A rise in soybean growing and cattle ranching in northern Brazil is threatening the region's nut oil forests
SÃO LUÍS, Brazil, July 24 (Thomson Reuters Foundation) - A rise in soybean growing and cattle ranching in northern Brazil is threatening the region's nut oil forests, and the women who have long survived by harvesting them, researchers say.
A group of Brazilian academics last week released a map that charts the threats to forests of babaçu, a palm tree that provides a sustainable livelihood to a traditional community of about 300,000 "coconut breakers".
The threat comes in a region plagued by growing deforestation and land-use conflict, the researchers said.
The "Social Cartography of the Babaçuais", as the project is called, is based on research and observations by the coconut breakers themselves, the academics said.
It seeks to raise awareness of the threats to a traditional industry as the government pushes ahead with plans to expand large-scale grain farming in the same region.
Right now, the work of the women "is a model of sustainability" and a key means of preserving the region's threatened forests, Jurandir Santos de Novaes, a professor at Maranhão State University (UEMA), said at a news conference to unveil the map.
"We hope the map can be used to counter these new development plans in the area," she said.
The coconut breakers, known as quebradeiras, make a living from gathering babaçu nuts from trees growing across an 18.5 million hectare (46 million acre) area of four states in Brazil's north and northeastern regions: Maranhão, Tocantins, Piauí and Pará.
The women's traditional work involves gathering the nut pods that fall from the palm trees and working in groups to break them open with a traditional technique passed down through generations.
Brazil plans to expand grain production in some of the same areas as part of a new agricultural push called Matopiba - an acronym drawn from the first two letters of the states of Maranhão, Tocantins, Piauí and Bahia. It's considered the last agriculture frontier in the world and represents 10 percent of Brazil's grain production, according to the Agriculture Ministry.
The researchers said that data from Embrapa, Brazil's agricultural research body, suggests plans for Matopiba don't take into account small farmers and gatherers.
The academics' detailed map identifies existing soybean crops in babaçu forest regions, as well as huge babaçu areas that have been enclosed by electric fences to prevent the entrance of quebradeiras.
The map also shows where nature preserves have been illegally occupied by farmers, as well as deforested areas inside Indian reservations. It also maps all the large commodity companies that operate in the region.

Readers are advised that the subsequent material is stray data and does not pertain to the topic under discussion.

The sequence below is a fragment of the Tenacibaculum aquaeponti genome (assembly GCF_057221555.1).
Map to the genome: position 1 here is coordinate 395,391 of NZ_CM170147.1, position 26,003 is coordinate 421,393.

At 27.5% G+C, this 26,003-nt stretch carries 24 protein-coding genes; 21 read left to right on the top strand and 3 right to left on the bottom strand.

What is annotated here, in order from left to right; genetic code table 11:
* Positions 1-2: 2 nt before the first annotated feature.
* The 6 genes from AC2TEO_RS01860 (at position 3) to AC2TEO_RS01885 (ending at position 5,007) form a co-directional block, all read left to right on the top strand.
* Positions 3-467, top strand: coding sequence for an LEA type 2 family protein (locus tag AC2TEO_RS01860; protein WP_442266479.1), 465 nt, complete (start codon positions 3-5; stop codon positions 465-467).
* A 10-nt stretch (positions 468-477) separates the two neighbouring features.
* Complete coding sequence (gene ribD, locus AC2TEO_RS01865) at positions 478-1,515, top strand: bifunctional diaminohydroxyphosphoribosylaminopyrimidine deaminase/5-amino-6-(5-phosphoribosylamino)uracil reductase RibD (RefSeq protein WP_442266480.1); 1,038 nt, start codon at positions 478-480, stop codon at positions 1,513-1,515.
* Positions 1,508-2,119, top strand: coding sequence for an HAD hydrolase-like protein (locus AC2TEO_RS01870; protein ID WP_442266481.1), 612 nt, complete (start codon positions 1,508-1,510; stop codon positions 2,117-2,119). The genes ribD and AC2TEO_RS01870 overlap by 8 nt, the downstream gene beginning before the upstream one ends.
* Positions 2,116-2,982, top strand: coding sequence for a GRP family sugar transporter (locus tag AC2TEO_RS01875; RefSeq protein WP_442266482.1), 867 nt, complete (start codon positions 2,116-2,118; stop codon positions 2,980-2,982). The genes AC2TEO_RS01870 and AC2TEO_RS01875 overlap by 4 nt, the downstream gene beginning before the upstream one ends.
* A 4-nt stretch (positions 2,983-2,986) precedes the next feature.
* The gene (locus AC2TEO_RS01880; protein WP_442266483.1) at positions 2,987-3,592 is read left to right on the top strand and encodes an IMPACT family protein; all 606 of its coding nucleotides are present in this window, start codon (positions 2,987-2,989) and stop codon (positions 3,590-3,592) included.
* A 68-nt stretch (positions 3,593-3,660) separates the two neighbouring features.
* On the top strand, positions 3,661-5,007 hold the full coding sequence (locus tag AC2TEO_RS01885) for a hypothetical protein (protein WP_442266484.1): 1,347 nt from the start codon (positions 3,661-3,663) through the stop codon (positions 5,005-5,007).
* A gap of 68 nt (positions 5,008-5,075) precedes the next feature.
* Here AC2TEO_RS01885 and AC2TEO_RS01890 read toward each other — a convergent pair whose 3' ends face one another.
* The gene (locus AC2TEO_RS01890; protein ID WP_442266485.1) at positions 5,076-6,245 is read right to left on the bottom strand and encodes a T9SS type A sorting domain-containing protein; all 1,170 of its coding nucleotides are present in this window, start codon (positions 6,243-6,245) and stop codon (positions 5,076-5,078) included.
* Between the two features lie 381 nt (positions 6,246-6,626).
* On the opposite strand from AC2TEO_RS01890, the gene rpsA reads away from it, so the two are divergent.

Brazil's agriculture minister, Katia Abreu, didn't respond to phone and email requests for comment. When the Matopiba plan was announced in May, she said the expansion would be based on investment in innovation and infrastructure to boost productivity, and in projects to increase income for poor farmers.
For producers and farmers, government help with technology is the only way to increase productivity.
João Carlos Jacobsen, president of Brazil's Cotton Producers' Association (Abrapa), said the plan would make technology available to small producers, who need more help than large farmers. "What changes rural workers' lives isn't the size of their land, but the technology they can use to be more productive," he said.
Since 1991, through the Interstate Movement of Coconut Breakers (MIQCB), a group of women who make a living from the babaçu in four states, the coconut breakers have fought for access to land where the palm tree grows, to be able to harvest the their nuts regardless of who owns the land.
In 1997 they convinced legislators in one municipality in Maranhão to pass a law granting free access to any property to collect the nuts. The so-called Free Babaçu Law is now valid in 13 municipalities in three states, and the quebradeiras are lobbying for a national law to be passed.
The women extract oil from the nut kernel, use the shell for charcoal and make flour from the powdery substance found between the shell and the kernel.
They sell the oil to cosmetics companies such as the Body Shop and Natura.
(Reporting by Adriana Brasileiro; editing by Laurie Goering; Please credit the Thomson Reuters Foundation, the charitable arm of Thomson Reuters, that covers humanitarian news, women's rights, trafficking, corruption and climate change. Visit www.trust.org)
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